Presidential candidates like to float solutions to long-standing problems. Making those solutions stick is another thing altogether.
When it comes to health care, the enactment of the Affordable Care Act, rather than tamping down chatter about how to insure people, seems only to have spurred more of it.
But you know what? There's a reason some problems are long-standing. They may have no easy solution. Or the solution isn't politically feasible. Or there's a solution that sounds good on the campaign trail but isn't likely to actually work.
In the first of a series of videos about health policy promises that sound like a good idea but maybe aren't, Julie Rovner explores why increasing competition in health insurance by allowing sales of policies across state lines might not be such a hot idea after all.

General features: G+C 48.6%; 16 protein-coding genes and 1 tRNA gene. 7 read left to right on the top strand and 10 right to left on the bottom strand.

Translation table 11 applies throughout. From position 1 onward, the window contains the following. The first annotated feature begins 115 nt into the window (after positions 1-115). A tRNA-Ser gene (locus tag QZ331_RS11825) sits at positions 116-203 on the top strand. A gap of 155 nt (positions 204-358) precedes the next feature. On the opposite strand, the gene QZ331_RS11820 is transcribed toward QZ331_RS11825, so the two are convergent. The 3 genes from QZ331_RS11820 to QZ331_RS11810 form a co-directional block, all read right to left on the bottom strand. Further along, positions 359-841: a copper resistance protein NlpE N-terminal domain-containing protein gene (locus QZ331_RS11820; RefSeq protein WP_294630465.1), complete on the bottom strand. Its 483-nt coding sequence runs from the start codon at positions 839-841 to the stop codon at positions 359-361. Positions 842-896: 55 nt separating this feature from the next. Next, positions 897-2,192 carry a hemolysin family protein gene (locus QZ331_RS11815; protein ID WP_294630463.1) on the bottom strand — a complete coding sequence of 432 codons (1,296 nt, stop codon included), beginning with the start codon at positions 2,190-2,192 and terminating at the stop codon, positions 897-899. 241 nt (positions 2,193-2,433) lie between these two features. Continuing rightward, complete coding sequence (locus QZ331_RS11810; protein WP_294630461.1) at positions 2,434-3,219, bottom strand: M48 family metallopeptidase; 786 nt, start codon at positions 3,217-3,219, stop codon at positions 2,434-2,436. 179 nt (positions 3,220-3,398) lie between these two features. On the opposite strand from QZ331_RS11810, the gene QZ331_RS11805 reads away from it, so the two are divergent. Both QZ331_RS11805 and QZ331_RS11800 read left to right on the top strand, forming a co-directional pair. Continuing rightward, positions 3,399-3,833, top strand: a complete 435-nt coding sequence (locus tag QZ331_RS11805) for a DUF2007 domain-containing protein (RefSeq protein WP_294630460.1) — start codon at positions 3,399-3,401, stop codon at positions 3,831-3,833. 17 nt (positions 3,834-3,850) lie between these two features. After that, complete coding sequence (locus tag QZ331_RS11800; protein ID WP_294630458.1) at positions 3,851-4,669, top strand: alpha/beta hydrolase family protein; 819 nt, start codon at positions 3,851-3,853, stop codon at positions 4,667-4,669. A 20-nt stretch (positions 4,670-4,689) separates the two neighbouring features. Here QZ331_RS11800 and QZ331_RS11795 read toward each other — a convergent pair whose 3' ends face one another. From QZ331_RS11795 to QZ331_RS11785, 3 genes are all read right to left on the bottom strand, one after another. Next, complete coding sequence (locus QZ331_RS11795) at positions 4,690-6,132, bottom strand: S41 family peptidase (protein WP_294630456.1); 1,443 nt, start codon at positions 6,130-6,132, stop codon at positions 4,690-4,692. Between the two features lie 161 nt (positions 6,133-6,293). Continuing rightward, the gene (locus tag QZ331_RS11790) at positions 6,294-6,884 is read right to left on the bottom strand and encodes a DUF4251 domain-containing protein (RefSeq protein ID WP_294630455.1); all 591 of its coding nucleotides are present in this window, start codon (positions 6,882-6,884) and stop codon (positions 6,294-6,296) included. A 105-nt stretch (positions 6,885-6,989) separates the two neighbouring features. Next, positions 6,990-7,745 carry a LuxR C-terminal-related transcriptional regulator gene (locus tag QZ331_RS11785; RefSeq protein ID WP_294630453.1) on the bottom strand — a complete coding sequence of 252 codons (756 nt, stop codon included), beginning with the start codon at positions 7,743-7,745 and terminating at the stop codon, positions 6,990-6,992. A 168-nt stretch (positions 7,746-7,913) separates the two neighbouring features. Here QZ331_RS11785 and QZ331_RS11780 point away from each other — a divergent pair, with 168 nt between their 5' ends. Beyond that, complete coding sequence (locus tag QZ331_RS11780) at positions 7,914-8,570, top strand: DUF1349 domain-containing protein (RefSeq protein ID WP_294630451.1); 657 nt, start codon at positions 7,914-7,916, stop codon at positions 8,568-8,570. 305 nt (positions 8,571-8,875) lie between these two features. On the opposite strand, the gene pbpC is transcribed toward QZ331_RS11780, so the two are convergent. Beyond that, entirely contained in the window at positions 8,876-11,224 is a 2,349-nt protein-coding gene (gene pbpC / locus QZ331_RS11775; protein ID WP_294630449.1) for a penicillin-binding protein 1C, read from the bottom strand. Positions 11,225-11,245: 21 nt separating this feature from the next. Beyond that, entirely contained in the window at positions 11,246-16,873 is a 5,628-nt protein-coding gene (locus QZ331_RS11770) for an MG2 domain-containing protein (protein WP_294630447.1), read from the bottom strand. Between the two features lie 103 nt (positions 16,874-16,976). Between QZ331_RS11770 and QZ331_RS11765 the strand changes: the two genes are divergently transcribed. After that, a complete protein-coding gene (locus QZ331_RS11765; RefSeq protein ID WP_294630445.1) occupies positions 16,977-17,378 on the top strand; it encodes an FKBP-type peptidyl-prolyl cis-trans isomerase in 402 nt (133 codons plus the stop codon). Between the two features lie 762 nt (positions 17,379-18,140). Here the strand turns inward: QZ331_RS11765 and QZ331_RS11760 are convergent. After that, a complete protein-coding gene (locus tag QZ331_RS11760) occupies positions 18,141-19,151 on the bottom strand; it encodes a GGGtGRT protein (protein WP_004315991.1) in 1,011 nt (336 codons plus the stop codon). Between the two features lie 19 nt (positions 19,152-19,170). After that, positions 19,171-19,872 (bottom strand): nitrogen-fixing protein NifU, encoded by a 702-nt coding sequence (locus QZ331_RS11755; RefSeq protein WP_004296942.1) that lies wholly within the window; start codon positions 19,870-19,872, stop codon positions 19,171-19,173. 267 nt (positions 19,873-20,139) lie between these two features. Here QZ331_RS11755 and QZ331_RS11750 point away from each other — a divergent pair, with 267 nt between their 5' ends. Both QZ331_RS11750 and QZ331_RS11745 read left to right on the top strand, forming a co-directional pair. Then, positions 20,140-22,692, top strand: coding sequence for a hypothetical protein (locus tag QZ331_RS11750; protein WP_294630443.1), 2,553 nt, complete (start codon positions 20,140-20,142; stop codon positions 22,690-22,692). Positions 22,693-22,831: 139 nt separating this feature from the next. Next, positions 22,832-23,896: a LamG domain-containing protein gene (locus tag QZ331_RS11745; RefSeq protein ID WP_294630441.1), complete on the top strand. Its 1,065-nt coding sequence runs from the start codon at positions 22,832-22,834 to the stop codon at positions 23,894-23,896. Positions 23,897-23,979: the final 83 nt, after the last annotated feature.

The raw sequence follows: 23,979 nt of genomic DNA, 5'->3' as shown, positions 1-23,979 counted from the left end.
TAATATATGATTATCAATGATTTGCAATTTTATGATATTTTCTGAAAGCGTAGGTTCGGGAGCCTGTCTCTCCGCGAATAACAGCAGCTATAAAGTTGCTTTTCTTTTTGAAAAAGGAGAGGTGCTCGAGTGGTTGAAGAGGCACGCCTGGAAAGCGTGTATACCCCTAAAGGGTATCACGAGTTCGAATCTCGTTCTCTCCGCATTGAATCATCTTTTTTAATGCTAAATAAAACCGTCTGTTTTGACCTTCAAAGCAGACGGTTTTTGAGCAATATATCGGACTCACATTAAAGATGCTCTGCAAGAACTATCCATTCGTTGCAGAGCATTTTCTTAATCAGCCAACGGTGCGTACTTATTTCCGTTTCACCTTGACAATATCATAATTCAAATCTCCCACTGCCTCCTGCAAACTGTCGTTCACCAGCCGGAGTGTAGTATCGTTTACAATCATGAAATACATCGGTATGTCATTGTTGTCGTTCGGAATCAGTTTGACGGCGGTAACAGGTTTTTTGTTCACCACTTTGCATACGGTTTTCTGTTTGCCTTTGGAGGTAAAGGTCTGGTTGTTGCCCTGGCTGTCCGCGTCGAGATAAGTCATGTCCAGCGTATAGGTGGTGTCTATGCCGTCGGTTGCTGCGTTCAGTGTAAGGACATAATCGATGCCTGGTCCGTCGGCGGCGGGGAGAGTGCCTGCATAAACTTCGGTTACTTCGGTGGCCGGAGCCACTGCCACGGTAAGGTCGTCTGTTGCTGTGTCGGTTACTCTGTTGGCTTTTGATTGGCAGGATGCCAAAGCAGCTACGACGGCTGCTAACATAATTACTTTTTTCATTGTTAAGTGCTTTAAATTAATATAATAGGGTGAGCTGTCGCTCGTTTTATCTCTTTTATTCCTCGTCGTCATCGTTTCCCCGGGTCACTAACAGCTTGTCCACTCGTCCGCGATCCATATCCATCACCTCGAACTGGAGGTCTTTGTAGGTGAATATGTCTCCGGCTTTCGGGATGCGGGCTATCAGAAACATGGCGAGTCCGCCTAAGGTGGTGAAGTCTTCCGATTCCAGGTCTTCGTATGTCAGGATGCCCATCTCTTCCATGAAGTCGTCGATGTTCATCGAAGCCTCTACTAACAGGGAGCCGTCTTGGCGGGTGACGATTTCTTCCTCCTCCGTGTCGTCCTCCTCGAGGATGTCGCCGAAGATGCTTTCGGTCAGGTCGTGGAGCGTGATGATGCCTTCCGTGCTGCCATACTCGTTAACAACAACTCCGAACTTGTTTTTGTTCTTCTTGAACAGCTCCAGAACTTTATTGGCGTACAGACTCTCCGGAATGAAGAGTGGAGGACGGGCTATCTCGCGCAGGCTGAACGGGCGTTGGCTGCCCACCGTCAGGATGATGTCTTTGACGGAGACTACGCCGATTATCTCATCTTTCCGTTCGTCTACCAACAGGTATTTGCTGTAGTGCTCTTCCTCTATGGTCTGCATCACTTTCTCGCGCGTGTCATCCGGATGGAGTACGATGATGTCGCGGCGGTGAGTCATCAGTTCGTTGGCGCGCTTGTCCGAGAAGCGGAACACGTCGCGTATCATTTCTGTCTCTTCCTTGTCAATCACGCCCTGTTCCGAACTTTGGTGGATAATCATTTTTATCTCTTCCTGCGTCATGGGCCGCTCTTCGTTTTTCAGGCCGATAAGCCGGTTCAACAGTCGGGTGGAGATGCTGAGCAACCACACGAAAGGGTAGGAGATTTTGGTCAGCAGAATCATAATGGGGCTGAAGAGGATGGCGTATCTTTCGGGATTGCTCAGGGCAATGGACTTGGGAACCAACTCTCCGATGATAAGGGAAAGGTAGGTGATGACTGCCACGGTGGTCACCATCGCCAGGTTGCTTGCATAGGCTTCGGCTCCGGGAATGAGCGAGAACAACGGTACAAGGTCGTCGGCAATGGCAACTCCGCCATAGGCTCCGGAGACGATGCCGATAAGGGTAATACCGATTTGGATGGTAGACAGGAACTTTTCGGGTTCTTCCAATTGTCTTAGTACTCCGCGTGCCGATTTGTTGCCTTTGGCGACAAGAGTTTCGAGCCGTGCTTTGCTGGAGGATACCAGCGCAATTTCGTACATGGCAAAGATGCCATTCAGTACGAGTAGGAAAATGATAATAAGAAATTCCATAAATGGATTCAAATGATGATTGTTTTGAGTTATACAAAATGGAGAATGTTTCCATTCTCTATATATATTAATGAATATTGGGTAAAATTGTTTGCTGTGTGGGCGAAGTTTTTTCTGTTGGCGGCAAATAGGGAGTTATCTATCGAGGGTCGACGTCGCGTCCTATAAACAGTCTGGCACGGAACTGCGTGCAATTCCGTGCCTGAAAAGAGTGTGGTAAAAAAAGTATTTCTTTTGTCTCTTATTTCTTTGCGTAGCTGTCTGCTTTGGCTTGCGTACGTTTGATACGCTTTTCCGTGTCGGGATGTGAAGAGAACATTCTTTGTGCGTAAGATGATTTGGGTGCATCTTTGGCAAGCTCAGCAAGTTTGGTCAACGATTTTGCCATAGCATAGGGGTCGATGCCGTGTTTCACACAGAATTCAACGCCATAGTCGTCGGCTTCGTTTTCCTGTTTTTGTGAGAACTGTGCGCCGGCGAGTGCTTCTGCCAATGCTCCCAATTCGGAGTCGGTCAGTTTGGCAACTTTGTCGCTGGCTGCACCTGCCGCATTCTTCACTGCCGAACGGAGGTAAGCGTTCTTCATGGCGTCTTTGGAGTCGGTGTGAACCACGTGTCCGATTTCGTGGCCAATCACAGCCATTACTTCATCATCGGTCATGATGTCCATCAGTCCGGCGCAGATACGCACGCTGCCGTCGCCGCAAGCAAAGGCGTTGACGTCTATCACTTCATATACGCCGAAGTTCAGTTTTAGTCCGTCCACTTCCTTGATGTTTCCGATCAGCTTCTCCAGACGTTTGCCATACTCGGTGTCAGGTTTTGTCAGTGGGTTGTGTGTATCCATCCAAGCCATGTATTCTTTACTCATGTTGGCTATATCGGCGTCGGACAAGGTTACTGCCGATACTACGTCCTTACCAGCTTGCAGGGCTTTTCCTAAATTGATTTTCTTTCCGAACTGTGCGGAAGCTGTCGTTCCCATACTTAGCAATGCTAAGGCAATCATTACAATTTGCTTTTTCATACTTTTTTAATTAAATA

One of the seven planks outlined by Donald Trump in a health plan his campaign released in March calls for interstate sales of insurance.
Watch and listen as Julie explains why selling insurance across state lines isn't all it's cracked up to be. Spoiler alert: Georgia, Maine and Wyoming already allow it, and insurers haven't taken advantage of the option.